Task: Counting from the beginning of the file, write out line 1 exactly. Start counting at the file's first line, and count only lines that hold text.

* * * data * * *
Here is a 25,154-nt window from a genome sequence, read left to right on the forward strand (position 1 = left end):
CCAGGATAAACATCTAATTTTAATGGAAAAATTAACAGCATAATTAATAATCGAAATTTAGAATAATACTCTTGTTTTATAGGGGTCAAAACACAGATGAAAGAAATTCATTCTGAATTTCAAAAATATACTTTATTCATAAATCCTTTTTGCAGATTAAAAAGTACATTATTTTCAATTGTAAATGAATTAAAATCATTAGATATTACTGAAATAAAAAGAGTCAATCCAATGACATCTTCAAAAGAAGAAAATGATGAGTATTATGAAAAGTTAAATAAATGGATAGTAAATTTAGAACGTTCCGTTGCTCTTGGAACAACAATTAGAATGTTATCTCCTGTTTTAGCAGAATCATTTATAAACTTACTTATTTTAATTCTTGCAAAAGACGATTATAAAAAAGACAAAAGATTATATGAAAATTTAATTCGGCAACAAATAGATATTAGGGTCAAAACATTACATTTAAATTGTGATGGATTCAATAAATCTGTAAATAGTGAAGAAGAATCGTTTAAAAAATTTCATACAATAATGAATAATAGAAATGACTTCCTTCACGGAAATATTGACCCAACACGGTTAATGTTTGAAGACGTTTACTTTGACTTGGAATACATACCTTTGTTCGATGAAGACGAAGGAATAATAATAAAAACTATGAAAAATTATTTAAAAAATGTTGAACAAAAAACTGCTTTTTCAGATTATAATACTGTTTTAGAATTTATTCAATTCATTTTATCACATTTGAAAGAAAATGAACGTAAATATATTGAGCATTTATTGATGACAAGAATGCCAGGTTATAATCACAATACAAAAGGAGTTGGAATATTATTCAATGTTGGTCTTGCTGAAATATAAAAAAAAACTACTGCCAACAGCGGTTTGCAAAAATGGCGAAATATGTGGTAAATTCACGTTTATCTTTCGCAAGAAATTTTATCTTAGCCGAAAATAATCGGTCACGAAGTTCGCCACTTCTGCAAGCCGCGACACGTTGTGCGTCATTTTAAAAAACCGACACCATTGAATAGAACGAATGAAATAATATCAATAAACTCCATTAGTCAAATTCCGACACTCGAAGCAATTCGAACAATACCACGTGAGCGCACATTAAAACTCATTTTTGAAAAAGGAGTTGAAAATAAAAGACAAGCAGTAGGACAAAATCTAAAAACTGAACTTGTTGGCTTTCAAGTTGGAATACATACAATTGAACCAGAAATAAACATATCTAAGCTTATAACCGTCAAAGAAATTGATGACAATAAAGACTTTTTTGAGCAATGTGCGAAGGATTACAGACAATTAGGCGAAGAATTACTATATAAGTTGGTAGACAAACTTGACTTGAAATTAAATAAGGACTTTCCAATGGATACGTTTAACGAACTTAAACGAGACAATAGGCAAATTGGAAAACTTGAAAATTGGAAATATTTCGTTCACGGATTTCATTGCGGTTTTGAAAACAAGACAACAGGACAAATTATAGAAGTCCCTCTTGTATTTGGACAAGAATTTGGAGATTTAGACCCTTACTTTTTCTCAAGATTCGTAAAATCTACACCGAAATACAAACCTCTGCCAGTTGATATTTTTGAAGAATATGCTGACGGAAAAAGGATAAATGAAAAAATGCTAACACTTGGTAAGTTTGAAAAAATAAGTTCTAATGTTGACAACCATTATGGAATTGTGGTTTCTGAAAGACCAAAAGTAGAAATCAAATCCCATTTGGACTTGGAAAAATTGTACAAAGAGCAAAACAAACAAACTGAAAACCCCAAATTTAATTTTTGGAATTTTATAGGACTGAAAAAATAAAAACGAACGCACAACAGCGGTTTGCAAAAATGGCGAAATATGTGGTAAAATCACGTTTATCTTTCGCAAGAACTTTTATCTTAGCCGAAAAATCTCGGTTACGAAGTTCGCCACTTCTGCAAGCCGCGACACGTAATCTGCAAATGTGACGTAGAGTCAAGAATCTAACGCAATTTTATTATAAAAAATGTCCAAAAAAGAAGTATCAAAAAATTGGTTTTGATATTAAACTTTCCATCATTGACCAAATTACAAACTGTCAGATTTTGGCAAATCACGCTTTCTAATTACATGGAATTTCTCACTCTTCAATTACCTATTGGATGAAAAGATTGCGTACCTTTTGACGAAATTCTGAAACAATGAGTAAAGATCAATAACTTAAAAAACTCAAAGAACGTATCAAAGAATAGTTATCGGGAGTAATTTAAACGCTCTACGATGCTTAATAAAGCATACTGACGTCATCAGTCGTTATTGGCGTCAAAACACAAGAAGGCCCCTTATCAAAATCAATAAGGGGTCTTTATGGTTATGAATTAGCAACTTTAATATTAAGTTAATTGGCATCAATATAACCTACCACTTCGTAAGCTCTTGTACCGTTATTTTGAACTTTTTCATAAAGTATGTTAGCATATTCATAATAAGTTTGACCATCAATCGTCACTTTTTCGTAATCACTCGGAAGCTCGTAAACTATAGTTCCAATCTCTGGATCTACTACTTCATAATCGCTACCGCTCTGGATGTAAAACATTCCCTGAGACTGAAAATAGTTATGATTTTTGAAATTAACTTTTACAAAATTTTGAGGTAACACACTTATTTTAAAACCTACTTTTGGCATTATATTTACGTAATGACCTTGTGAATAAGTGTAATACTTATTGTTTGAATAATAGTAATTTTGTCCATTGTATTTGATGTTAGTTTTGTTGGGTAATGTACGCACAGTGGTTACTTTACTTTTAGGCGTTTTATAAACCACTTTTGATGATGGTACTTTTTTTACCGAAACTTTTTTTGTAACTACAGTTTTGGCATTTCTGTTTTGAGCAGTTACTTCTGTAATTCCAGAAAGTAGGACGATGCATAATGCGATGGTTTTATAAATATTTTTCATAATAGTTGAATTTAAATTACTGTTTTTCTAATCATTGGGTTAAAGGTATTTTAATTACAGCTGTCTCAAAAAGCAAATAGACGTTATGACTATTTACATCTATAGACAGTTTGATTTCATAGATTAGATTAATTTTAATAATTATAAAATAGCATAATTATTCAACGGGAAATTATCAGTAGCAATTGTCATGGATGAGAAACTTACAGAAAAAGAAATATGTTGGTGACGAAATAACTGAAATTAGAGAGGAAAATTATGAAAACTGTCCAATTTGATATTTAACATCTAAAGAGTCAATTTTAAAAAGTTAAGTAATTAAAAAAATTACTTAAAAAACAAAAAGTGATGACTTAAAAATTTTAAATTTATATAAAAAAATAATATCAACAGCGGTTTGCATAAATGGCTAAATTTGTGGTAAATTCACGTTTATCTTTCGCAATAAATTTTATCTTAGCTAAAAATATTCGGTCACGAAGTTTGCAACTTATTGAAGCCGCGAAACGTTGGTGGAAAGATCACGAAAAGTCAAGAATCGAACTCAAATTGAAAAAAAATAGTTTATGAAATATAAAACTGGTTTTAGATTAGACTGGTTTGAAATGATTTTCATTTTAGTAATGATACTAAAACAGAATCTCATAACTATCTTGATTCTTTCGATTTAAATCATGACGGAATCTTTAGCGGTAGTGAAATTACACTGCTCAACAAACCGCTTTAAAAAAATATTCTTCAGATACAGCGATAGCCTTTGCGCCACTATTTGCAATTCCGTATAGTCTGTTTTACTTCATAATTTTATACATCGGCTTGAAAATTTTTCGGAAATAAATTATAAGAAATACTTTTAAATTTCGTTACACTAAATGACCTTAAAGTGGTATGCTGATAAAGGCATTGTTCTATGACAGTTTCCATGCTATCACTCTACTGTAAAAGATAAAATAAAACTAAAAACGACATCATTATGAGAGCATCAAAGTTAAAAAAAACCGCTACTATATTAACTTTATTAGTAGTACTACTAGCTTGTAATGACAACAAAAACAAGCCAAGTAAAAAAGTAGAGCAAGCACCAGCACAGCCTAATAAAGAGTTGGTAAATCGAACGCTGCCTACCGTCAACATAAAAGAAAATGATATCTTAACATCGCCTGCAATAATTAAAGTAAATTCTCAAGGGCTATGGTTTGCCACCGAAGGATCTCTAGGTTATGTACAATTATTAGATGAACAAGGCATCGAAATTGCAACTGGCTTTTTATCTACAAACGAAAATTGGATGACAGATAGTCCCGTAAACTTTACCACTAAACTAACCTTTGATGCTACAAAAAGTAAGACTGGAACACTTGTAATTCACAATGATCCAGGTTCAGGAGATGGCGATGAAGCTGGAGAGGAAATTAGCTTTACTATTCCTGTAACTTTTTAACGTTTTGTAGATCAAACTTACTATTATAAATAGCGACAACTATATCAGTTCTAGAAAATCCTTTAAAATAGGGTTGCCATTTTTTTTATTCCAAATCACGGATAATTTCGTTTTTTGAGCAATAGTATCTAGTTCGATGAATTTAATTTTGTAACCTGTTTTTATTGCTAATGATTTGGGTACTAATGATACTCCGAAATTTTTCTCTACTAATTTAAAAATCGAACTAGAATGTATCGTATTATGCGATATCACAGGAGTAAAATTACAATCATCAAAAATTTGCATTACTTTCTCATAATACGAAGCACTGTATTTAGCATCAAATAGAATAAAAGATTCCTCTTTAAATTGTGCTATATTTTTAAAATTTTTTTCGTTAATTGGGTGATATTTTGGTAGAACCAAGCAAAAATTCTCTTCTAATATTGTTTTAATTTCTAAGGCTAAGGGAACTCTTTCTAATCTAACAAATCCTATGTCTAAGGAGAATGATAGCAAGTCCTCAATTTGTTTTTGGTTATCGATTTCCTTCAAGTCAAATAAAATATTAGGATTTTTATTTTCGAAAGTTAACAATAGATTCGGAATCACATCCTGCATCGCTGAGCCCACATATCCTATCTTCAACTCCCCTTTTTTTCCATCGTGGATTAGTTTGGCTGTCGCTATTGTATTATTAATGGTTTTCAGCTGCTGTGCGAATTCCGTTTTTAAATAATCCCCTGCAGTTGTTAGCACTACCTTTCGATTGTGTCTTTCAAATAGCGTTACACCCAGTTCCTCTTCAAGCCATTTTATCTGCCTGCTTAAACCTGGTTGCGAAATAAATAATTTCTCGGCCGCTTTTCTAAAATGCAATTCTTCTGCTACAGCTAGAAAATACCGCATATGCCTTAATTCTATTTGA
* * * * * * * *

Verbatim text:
Here is a 25,154-nt window from a genome sequence, read left to right on the forward strand (position 1 = left end):